New Requirements for Machine Safety in Industry 4.0
It is especially important for experts in machine safety to be at the cutting edge of technology, says Siegfried Rüttger.
To become an integral part of every system, not only to protect the employees from injuries, but also as a tool to increase production efficiency.
Industry 4.0 would be inconceivable without functional machine safety. But the digital transformation poses new challenges for experts in safety technology. They need to keep up with the rapid pace of technical developments, even in terms of standardisation.
At the same time, safety technology needs to become an integral part of every system, not only to protect the employees from injuries, but also as a tool to increase production efficiency.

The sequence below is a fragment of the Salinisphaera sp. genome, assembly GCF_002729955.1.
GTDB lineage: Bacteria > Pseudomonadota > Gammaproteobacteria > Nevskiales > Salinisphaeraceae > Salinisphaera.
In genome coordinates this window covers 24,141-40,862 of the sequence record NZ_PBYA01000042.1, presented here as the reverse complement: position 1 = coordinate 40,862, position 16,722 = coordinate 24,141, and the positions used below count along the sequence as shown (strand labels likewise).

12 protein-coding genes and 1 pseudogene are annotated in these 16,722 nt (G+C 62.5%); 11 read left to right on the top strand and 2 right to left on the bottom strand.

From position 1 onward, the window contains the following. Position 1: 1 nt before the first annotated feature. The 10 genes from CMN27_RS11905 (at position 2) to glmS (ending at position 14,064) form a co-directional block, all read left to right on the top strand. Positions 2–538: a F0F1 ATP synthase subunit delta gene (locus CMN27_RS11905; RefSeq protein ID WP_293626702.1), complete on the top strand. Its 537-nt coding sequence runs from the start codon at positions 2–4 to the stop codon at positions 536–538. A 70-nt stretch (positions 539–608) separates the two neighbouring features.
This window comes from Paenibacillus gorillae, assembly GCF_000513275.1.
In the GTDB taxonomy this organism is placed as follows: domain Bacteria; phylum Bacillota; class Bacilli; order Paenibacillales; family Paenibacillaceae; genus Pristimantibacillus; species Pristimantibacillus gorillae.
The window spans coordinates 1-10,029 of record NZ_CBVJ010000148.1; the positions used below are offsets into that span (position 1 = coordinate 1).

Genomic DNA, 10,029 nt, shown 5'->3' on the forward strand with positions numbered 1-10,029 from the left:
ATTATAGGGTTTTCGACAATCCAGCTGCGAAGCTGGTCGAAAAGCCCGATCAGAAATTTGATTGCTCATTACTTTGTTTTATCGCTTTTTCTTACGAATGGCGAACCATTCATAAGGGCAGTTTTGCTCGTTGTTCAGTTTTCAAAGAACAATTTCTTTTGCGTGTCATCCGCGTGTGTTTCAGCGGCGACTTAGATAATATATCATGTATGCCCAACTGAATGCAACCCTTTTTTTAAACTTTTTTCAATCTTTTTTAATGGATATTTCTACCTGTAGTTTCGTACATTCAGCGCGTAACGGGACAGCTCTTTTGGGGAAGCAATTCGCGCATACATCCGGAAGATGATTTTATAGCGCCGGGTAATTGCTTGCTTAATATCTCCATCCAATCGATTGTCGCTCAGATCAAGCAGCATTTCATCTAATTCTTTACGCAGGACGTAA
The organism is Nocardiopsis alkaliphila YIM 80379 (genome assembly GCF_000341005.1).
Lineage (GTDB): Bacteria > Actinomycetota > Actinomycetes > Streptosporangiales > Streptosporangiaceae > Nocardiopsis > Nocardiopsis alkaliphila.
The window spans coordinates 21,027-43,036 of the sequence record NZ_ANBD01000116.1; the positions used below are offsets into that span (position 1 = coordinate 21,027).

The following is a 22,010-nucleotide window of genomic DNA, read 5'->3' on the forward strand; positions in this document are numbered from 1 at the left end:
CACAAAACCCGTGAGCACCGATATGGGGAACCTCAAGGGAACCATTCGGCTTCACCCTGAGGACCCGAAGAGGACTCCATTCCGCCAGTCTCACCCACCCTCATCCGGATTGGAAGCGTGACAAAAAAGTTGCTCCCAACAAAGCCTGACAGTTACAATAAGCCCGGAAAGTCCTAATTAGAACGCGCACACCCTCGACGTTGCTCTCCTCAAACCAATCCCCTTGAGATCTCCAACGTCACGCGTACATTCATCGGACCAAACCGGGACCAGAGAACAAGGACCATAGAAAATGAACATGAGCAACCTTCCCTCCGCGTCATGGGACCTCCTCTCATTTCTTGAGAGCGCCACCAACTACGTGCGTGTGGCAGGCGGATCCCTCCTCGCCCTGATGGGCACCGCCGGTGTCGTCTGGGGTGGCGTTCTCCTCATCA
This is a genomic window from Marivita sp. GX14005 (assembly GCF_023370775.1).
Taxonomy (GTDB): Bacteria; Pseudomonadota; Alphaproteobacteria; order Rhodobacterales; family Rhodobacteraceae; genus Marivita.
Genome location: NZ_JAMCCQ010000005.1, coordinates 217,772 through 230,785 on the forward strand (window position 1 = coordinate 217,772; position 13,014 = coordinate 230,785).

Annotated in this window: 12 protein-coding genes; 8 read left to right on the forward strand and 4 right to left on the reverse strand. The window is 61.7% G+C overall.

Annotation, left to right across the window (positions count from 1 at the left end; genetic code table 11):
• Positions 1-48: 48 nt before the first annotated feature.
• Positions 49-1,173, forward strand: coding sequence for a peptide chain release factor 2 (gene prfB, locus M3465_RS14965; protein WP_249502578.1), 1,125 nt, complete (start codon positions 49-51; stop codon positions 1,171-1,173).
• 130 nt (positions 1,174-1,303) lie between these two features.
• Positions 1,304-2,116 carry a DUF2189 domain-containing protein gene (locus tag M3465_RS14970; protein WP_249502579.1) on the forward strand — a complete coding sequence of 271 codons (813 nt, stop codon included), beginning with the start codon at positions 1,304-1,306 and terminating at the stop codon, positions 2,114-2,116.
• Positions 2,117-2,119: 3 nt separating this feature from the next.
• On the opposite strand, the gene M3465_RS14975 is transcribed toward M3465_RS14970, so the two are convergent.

One of the key objectives of Industry 4.0 is improved efficiency, which can be achieved through predictive maintenance, for example. This should also enable improved production planning, longer running times and increased machine availability. This requires the components used in the machines to be able to generate data and information. Based on the machine and production data read on an ongoing basis, predictions can be derived on the status of the system. As a rule, these are used to plan service intervals, avoid or minimise production downtime and maximise production turnover. A prerequisite for this is that safety switches can also pass on diagnostic information. This is already happening; one example is RFID-based safety sensors, which allow high levels of tolerance to door offset. If the offset limits are reached, the sensors issue an electronic warning signal before the machine shuts down, thus providing information which can be used for preventive maintenance.